By David Faigin, M.A., Vet Art Project Clinical Consultant
One of the most wonderful outcomes I’m seeing from the Vet Art Project are the ways in which community is building around the project in a synergistic way. This synergy is bringing veterans into the project, connecting veterans to artists, and connecting the whole project to other groups and organizations in the community. Synergy is what brought me to the project in the first place; offering me a way to continue to work with veterans and their families in the community, as well as blending my work in community psychology and my background in theatre and the arts.
The most rewarding thing about my involvement in the project so far by far is witnessing the positive impact it’s having on the veterans who participate. Strength, encouragement, connection, and community are blossoming out of the partnerships and artistic activities taking place. Veterans, their children and supporters, artists, therapists, veteran advocates, politicians and community members are offered a way to meet and interact that can only occur in this sort of grass-roots activity. Having worked for the Department of Veterans Affairs and hearing from veterans first hand, I am now well aware of what the various medical, therapeutic, and veteran service organization settings have to offer veterans and their families. The efforts being put into these settings and the help that they offer is critical, but I can say with great certainty now, the Vet Art Project is offering something unique, and just as critical.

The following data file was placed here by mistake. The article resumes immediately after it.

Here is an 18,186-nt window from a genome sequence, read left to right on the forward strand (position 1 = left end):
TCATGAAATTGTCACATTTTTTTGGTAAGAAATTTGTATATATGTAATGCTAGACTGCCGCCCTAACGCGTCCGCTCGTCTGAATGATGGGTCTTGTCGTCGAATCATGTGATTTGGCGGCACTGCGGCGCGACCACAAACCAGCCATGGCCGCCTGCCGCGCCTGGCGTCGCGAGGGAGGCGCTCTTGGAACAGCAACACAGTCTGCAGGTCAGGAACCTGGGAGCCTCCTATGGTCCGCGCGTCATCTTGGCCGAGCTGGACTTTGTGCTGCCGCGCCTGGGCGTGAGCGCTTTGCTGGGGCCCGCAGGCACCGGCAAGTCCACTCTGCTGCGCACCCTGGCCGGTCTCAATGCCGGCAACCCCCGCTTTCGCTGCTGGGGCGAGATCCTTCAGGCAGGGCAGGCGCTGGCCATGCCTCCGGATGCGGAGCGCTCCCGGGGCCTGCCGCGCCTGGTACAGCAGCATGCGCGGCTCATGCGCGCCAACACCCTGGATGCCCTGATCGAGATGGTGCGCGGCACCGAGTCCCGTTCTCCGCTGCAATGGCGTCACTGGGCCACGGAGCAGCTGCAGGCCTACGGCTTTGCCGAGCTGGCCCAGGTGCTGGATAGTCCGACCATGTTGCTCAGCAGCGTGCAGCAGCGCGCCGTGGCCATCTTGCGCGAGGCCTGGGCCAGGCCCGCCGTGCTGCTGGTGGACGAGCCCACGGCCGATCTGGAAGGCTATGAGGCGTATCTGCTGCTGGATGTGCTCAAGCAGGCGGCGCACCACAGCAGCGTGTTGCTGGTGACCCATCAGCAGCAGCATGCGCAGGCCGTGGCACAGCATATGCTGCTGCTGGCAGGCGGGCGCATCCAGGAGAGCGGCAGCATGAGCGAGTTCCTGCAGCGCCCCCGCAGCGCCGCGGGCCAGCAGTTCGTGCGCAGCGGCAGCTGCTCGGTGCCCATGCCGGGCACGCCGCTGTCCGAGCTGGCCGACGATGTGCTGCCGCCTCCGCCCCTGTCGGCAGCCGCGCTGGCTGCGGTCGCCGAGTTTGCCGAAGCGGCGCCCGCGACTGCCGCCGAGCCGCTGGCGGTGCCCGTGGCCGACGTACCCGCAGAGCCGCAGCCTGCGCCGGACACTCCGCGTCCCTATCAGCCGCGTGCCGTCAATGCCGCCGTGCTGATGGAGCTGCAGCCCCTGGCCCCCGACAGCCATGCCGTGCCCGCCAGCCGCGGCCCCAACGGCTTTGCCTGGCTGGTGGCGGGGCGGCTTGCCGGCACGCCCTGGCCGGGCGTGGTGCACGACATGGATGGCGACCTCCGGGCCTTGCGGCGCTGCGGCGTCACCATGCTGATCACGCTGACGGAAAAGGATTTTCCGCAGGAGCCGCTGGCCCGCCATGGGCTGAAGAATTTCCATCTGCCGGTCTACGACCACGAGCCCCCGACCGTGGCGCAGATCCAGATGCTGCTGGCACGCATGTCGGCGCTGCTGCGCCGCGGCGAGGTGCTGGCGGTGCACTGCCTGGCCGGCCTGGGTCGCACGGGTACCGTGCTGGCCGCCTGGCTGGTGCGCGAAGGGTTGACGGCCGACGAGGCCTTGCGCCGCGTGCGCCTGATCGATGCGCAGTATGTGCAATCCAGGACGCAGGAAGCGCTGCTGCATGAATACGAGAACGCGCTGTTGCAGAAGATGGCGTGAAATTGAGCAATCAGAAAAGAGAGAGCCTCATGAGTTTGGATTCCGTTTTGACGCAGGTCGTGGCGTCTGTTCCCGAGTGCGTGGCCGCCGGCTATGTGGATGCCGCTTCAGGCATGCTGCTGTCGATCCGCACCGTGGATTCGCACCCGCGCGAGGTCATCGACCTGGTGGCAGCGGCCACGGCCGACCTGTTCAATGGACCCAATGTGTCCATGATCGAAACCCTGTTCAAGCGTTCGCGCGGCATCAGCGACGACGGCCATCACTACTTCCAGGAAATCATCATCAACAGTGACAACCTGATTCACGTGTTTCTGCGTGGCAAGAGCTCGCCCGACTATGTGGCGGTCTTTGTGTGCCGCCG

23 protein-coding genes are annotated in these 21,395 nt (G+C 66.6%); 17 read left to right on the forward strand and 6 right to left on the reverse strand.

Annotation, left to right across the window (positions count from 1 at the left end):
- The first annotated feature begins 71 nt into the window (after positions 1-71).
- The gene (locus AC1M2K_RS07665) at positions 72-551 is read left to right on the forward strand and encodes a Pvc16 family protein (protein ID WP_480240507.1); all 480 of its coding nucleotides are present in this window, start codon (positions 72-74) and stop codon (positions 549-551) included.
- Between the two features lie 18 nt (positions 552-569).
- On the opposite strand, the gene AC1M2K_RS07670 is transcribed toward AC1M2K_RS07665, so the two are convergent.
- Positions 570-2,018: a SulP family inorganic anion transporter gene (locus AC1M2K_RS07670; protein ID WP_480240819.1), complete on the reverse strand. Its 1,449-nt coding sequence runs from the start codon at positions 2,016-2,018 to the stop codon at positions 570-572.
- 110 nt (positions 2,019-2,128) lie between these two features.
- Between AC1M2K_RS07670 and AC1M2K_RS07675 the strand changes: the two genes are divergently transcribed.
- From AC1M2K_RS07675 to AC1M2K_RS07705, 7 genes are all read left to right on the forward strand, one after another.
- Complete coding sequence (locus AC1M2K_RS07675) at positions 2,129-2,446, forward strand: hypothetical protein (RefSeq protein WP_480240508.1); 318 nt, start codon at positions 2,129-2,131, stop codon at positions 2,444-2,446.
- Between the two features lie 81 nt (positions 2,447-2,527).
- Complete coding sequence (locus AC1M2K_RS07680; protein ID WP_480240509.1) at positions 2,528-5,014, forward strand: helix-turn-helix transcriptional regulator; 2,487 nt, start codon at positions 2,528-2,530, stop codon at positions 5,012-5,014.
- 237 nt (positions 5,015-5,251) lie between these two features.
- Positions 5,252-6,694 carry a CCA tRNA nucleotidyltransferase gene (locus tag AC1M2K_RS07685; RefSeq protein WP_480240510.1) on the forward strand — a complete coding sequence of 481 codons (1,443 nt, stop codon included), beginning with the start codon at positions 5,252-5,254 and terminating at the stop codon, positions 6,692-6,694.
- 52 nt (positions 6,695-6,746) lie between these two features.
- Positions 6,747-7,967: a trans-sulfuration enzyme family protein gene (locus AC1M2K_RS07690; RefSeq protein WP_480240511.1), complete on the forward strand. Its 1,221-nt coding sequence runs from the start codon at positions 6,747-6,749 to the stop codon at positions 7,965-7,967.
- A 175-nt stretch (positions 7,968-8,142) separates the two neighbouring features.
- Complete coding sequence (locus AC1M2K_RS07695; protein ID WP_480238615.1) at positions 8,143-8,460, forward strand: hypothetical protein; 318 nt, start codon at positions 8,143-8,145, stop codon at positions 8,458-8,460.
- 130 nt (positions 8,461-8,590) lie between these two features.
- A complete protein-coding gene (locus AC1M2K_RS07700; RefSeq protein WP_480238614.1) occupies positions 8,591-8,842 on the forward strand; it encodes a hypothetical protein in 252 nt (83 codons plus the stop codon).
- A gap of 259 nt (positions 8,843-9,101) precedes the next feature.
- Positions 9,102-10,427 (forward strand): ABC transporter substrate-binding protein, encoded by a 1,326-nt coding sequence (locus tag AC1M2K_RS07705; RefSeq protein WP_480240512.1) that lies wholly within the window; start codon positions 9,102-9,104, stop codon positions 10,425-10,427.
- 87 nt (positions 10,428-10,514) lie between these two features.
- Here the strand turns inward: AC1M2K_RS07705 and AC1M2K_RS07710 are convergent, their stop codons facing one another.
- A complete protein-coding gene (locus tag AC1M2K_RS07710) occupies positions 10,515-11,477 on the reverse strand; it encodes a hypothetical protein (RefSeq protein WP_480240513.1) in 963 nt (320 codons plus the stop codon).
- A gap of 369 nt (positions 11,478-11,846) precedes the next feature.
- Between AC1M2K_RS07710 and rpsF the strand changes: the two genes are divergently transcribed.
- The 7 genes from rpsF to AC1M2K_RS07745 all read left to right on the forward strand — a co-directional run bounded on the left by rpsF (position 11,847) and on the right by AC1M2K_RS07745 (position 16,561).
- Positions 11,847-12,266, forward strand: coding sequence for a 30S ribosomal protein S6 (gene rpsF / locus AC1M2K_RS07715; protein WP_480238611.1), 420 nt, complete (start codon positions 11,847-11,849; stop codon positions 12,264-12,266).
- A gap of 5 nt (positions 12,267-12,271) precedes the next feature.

My involvement so far in the Vet Art Project has allowed me to lead workshops and community conversations, share my input on growing the community, and to perform at the recent NIU event embodying one story of the veteran participants. The Vet Art Project’s partnership with the Remy Bumppo Theater Company allowed me to share my perspective on veterans issues as they relate to the acclaimed performance of Heroes that is currently running at the Greenhouse Theater. The company’s yearly salon involved a discussion of all the plays in Remy Bumppo’s ’09-’10 season and I was the panelist invited to discuss Heroes. The panel was a lively discussion and an opportunity for me to address the themes and ideas presented in Heroes as well as the Vet Art Project and the impact that experiencing veterans’ voices can have on our communities. I highly recommend the performance, which follows three WWI veterans as they navigate their friendships, and search for connection and meaning in their later years. It runs through November 29.
Here’s a link to Remy Bumppo and “Heroes”: www.remybumppo.org
Here’s a link where you can hear the whole panel discussion that took place on Sept. 14 about all three plays: www.chicagopublicradio.org/Content.aspx?audioID=37198
This weekend, Sunday Nov. 22, the Vet Art Project’s partnership with Remy Bumppo gets even more exciting, as they join us for a Warrior Poetry reading, featuring many veterans sharing their own words, after the Sunday matinee of Heroes. This is sure to be a powerful event as we see veterans and professional actors share the voices of many generations of warriors.
Personal stories have the power to transform identity, relationships, and the whole community. This project is offering an open platform for veterans’ stories to do just that. Transformation can bring new understanding, healing, and reintegration. I look forward to witnessing the ways the Vet Art Project will continue to connect veterans to themselves, their loved ones, and their communities.
Art is wide enough, big enough, and strong enough to hold any narrative, any pain. It has the power to safely hold the warrior and his/her experience simultaneously. It has the power to open up all of us to hear one another more deeply. I know. I am seeing it happen.